Notice clauses are usually found at the end of IT contracts and so can often be overlooked. We blogged back in September on why you should check this clause before serving a notice on your supplier or customer, after the Scottish Court of Session decided that a notice hadn’t been validly served in Hoe International Limited v Martha Goodnow Andersen & Another. This decision has now been overturned on appeal but compliance with notice clauses remains important.
Hoe International Limited (the Buyer) purchased a company from Martha Goodnow Andersen and Sir James Aykroyd (the Sellers).
The company subsequently received notice of a claim against it by a third party, which the Buyer contended was a breach of warranties given by the Sellers.
According to the share purchase agreement between the Buyer and the Sellers, the Buyer was required to give notice to the Sellers of any such claims before it could raise a breach of warranty action against the Sellers. The notice clause specified that the notice had to be sent: 1) by personal delivery, pre-paid first class post or recorded delivery; 2) marked for the attention of a specific person; and 3) to a specific address.
The Buyer’s agents subsequently served a notice on the Sellers’ agents by DX (legal courier) and email, enclosing a copy of the letter of claim received from the third party. The third party’s claim was subsequently settled and the Buyer raised an action against the Sellers in the Court of Session for breach of warranty.
The Sellers argued that the breach of warranty claim should not succeed because the notice was invalid. Although it was received by their solicitors, their position was that 1) it did not contain sufficient information and 2) it was not sent in accordance with the notice clause.
Did the notice contain sufficient information?
Last year Lord Woolman found that the notice did contain sufficient information as it provided all the details known to the Buyer at the point the third party’s claim was received. The Inner House, the appeal court, agreed with that.
Was the notice validly served?
Lord Woolman had found that the notice clause specified exactly what constituted a valid notice, and that the parties did not intend to allow deviation from that. As the notice had been sent by DX and had not been marked for the attention of the person specified in the notice clause, it was invalid.
However, the Inner House focused on the purpose of the notice. It found that the more drastic the consequences of a notice, the greater the need for strict compliance with the notice clause. For example, a termination notice was a drastic notice because it brought about a fundamental alteration in the parties’ legal relationship. Here the notice was informative in nature, and so fell at the less drastic end of the scale.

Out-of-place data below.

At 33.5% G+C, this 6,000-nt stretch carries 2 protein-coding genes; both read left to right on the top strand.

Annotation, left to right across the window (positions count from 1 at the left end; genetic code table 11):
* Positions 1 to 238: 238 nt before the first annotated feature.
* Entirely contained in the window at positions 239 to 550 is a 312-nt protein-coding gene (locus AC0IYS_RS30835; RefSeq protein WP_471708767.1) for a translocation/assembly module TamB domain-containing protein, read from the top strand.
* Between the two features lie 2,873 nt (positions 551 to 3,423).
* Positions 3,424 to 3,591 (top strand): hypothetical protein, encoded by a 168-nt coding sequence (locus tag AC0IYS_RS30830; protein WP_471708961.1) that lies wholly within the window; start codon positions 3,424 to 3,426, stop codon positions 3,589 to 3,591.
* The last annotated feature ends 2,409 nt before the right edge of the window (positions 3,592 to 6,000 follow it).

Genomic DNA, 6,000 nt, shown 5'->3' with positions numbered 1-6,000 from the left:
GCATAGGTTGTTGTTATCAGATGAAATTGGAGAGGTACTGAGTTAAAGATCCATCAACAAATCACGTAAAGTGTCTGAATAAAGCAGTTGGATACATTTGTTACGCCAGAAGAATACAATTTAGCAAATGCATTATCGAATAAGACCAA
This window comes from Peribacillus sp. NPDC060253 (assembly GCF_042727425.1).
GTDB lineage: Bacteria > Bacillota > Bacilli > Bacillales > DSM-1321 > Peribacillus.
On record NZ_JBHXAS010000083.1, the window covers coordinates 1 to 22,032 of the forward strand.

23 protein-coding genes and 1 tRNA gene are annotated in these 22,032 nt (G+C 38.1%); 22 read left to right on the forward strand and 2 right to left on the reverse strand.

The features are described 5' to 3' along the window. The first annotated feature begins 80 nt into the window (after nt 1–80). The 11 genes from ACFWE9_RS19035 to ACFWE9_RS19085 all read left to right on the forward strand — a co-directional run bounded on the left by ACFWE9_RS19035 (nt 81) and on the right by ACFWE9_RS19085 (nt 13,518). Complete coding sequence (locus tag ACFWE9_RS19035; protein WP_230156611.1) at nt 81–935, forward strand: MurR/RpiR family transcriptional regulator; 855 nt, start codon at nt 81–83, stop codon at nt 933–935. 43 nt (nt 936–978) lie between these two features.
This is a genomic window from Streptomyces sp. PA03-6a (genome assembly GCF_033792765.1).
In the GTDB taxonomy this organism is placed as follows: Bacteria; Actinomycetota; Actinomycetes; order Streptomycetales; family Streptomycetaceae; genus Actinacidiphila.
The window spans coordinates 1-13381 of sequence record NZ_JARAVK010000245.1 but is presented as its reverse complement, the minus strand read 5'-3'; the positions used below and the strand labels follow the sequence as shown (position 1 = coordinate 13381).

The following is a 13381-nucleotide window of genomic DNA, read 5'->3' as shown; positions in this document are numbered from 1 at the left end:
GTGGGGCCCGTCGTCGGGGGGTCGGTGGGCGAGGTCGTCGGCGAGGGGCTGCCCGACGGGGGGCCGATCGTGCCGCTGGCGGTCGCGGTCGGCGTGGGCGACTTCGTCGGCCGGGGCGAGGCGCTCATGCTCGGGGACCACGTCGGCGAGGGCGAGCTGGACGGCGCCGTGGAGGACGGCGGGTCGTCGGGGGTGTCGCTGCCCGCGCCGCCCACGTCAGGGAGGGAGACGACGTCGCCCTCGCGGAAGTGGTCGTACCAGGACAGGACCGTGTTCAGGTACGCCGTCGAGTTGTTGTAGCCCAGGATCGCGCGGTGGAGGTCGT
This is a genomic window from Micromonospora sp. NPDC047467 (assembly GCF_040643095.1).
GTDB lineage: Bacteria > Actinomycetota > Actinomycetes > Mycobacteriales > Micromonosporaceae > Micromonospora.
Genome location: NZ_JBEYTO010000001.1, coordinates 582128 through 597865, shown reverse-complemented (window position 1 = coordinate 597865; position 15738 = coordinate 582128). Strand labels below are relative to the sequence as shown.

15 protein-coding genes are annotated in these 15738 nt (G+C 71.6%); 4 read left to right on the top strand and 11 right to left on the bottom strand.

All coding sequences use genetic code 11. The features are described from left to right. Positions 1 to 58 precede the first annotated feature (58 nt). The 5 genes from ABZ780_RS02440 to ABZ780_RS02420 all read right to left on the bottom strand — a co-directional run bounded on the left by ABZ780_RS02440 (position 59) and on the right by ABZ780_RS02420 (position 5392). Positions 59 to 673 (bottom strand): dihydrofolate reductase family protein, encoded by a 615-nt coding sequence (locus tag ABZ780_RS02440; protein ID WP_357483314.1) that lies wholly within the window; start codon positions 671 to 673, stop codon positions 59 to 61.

Crucially, the Sellers had not been prejudiced as a result of the alleged non-compliance with the notice clause. As the notice had actually been received by their solicitors, the means of delivery were of no real significance and it didn’t matter that it wasn’t sent to the identified person.
In any event, the court found that DX was a form of personal delivery and therefore the notice had been sent in compliance with that part of the notice clause.
As a result, it decided that the notice had been validly served and the Buyer was entitled to proceed with the warranty claim against the Sellers.
The same principles will apply to notices served under IT contracts.
While the Inner House took a pragmatic approach in this case, this decision turned on the fact that the notice was informative in nature and that the Sellers had not been prejudiced by the failure to comply with the notice clause, which may not always be the case.
Accordingly, our advice remains that you should carefully check your contract and seek legal advice before serving any notices to ensure that the notice itself, and the service of it, complies with the notice clause. This is especially important when the notice is one with “drastic” consequences such as a termination notice or step-in notice.
Finally, you should ensure that your terms and conditions and new contracts provide for the service of notices by commonly-used and up-to-date methods. DX is already frequently used in the legal profession in Scotland to transmit documents between one firm of solicitors and another, but it will be interesting to see if it becomes a more common method of serving notices going forward.
On March 30, 2017